The Court of Appeal was critical of the approach adopted by both the motions judge and the Divisional Court. It stated that the preferability analysis should not be reduced to an ex post facto assessment of the adequacy of the award arrived at through the alternative procedure. One main reason for this is that a certification motion is a procedural matter, and an evaluation of the adequacy of the settlement would require a determination tantamount to a finding on the merits. Instead, the preferable procedure inquiry must focus on the underlying purpose and nature of the alternative proceeding as compared with the class proceeding.

Going Forward

While this decision highlights the reality that defendants could be faced with a regulatory liability only to be followed by a class action, the Court of Appeal did provide some clarity on the preferable procedure inquiry. The Court of Appeal did not completely shut down the possibility that a regulatory proceeding could be a preferable procedure; the outcome will depend on the facts of each case. However, the criteria laid down by the Court to be considered in a preferable procedure inquiry appear to make that less likely. The relevant consideration is not the outcome of the alternative proceeding, but rather the central characteristics of that proceeding as compared to a class action. Therefore, unless the alternative proceeding provides for meaningful participation by the plaintiffs, and a meaningful opportunity for recovery similar to that which could be achieved in a class action, it will be difficult to find that a class action is not the preferable procedure on this basis. For example, would it be sufficient to have regulatory counsel consult with an investors' committee? While the door may be closed, a window may still be open to avoid multiplicity of proceedings.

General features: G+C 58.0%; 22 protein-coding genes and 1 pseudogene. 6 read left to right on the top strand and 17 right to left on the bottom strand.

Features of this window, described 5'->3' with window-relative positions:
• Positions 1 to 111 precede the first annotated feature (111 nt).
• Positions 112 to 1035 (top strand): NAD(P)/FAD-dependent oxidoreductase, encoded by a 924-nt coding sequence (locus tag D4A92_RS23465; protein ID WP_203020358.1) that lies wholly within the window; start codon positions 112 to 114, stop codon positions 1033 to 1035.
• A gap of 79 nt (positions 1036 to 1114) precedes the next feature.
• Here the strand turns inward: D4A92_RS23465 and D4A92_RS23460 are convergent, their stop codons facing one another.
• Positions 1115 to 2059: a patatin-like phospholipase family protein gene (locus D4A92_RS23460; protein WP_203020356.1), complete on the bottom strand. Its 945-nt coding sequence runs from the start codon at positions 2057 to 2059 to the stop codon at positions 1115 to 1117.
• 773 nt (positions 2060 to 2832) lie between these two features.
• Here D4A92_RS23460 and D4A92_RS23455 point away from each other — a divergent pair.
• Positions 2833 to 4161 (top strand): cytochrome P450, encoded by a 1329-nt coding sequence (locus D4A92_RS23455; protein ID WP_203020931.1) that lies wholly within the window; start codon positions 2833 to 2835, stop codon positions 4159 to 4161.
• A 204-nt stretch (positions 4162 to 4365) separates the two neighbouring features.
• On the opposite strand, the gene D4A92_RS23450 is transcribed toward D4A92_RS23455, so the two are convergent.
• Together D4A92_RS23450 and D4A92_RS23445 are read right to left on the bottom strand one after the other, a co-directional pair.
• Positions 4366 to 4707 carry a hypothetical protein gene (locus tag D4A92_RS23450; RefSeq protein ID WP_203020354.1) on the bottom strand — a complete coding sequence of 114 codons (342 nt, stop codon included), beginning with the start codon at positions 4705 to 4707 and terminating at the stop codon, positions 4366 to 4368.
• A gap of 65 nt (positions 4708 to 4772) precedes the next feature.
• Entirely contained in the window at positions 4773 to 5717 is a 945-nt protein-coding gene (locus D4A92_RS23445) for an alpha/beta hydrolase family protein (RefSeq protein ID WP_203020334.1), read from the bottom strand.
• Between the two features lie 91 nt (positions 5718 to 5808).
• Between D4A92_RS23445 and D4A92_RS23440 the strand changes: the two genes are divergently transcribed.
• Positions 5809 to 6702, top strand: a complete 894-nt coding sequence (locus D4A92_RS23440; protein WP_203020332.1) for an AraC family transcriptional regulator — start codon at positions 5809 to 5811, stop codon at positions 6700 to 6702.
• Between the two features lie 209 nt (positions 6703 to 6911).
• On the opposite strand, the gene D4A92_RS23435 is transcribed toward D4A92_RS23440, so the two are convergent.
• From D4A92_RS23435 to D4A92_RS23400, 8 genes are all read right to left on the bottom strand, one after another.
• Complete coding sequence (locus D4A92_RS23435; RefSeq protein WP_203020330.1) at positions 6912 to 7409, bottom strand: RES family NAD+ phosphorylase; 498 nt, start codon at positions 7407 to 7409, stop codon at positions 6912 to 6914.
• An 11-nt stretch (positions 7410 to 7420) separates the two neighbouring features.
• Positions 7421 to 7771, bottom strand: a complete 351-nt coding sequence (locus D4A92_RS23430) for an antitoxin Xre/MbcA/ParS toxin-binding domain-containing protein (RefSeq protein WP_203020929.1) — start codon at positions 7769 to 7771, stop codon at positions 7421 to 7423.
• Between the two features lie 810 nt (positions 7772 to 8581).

Of course, one might question whether class members (other than a representative plaintiff) have meaningful participation in any class action. From a realist's perspective, class counsel negotiate with defence counsel to achieve the best settlement available. Counsel then jointly support the settlement before the Court, with the judge having little, if any, evidence independent of counsel on the adequacy of the settlement. Does the introduction of class counsel following a regulatory settlement really add to the quality of the process? The Court of Appeal says yes. But with a slightly different record and process, one wonders.

The content of this article is intended to provide a general guide to the subject matter. Specialist advice should be sought about your specific circumstances.

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Jeffrey S. Leon